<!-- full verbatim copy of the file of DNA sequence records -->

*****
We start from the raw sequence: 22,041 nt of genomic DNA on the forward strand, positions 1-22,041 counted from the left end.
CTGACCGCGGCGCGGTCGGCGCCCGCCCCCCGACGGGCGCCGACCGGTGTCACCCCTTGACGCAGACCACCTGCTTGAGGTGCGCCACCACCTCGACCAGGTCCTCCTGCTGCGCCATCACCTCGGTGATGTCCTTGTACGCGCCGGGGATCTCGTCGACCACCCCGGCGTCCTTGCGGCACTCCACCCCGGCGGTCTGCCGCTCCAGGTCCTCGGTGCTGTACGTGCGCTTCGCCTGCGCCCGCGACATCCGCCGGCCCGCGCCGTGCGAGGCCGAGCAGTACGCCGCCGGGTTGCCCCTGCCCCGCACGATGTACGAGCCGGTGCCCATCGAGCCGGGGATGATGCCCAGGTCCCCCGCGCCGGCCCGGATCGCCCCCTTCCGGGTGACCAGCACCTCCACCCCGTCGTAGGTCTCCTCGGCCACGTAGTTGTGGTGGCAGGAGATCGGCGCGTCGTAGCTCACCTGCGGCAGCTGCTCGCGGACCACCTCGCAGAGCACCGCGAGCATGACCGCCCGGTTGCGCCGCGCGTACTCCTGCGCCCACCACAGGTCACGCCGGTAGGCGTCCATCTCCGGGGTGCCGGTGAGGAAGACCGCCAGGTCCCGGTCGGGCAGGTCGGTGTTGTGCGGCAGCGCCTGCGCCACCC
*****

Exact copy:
We start from the raw sequence: 22,041 nt of genomic DNA on the forward strand, positions 1-22,041 counted from the left end.
CTGACCGCGGCGCGGTCGGCGCCCGCCCCCCGACGGGCGCCGACCGGTGTCACCCCTTGACGCAGACCACCTGCTTGAGGTGCGCCACCACCTCGACCAGGTCCTCCTGCTGCGCCATCACCTCGGTGATGTCCTTGTACGCGCCGGGGATCTCGTCGACCACCCCGGCGTCCTTGCGGCACTCCACCCCGGCGGTCTGCCGCTCCAGGTCCTCGGTGCTGTACGTGCGCTTCGCCTGCGCCCGCGACATCCGCCGGCCCGCGCCGTGCGAGGCCGAGCAGTACGCCGCCGGGTTGCCCCTGCCCCGCACGATGTACGAGCCGGTGCCCATCGAGCCGGGGATGATGCCCAGGTCCCCCGCGCCGGCCCGGATCGCCCCCTTCCGGGTGACCAGCACCTCCACCCCGTCGTAGGTCTCCTCGGCCACGTAGTTGTGGTGGCAGGAGATCGGCGCGTCGTAGCTCACCTGCGGCAGCTGCTCGCGGACCACCTCGCAGAGCACCGCGAGCATGACCGCCCGGTTGCGCCGCGCGTACTCCTGCGCCCACCACAGGTCACGCCGGTAGGCGTCCATCTCCGGGGTGCCGGTGAGGAAGACCGCCAGGTCCCGGTCGGGCAGGTCGGTGTTGTGCGGCAGCGCCTGCGCCACCC